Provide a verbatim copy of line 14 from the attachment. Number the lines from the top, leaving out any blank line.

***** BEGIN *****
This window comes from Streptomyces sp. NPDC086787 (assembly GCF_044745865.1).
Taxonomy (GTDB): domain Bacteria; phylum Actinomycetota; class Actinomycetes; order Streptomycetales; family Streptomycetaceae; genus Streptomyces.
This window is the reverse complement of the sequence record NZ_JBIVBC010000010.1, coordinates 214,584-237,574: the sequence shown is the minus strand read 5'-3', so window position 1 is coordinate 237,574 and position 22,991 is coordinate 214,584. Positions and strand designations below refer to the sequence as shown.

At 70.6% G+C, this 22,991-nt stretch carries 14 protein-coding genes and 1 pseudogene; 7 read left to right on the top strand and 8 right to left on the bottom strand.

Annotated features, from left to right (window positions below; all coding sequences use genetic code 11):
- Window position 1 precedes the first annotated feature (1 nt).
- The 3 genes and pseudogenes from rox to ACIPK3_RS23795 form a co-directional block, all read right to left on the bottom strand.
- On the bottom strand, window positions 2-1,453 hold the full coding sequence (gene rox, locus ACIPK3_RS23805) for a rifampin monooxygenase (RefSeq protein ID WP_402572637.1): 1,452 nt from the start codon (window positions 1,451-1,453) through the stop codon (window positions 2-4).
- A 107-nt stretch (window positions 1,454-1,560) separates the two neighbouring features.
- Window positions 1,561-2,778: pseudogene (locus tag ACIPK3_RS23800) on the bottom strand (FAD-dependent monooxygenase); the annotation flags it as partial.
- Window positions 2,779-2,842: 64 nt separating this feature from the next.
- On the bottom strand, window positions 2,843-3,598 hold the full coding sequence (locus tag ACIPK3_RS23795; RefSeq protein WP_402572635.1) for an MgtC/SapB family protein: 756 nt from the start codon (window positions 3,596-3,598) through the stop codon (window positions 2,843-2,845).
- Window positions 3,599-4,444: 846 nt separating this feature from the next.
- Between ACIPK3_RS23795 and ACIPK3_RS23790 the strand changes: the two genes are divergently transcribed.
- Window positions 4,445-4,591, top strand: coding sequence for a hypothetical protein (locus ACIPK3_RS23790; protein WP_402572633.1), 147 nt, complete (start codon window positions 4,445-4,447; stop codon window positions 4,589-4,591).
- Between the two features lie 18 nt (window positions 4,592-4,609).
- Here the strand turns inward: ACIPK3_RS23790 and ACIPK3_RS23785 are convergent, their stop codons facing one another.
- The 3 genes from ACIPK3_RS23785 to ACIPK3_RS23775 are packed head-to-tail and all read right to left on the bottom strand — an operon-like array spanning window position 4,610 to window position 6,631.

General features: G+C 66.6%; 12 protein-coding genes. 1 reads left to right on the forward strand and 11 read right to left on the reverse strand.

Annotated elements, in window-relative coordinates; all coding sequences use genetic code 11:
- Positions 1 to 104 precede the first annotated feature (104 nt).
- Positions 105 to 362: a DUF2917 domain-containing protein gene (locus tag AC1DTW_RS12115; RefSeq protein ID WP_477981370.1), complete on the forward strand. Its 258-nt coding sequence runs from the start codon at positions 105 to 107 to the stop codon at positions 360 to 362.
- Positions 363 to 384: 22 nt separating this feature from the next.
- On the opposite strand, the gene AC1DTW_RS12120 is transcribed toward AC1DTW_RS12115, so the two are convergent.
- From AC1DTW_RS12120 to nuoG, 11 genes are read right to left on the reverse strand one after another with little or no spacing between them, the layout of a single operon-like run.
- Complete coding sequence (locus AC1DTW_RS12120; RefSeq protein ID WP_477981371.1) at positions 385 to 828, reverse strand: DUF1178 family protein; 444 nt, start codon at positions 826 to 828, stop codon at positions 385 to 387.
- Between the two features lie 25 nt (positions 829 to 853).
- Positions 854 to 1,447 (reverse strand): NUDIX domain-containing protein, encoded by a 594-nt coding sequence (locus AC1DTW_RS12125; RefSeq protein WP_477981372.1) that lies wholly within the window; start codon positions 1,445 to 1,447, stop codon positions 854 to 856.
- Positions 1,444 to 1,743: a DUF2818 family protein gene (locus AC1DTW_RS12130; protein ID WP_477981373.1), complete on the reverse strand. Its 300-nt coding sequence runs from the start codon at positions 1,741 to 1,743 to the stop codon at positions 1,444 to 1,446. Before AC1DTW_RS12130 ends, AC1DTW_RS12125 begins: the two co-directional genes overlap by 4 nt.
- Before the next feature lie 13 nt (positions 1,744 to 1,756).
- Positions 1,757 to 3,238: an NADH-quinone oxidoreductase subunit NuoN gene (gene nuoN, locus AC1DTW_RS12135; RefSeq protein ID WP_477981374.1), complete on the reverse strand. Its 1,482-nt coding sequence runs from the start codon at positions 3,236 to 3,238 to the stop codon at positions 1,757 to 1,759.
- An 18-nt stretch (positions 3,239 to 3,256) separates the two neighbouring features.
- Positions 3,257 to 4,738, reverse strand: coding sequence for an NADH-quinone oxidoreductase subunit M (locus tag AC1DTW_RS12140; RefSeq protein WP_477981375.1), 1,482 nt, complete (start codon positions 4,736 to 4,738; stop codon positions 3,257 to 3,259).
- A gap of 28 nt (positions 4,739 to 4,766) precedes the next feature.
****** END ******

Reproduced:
- Between ACIPK3_RS23795 and ACIPK3_RS23790 the strand changes: the two genes are divergently transcribed.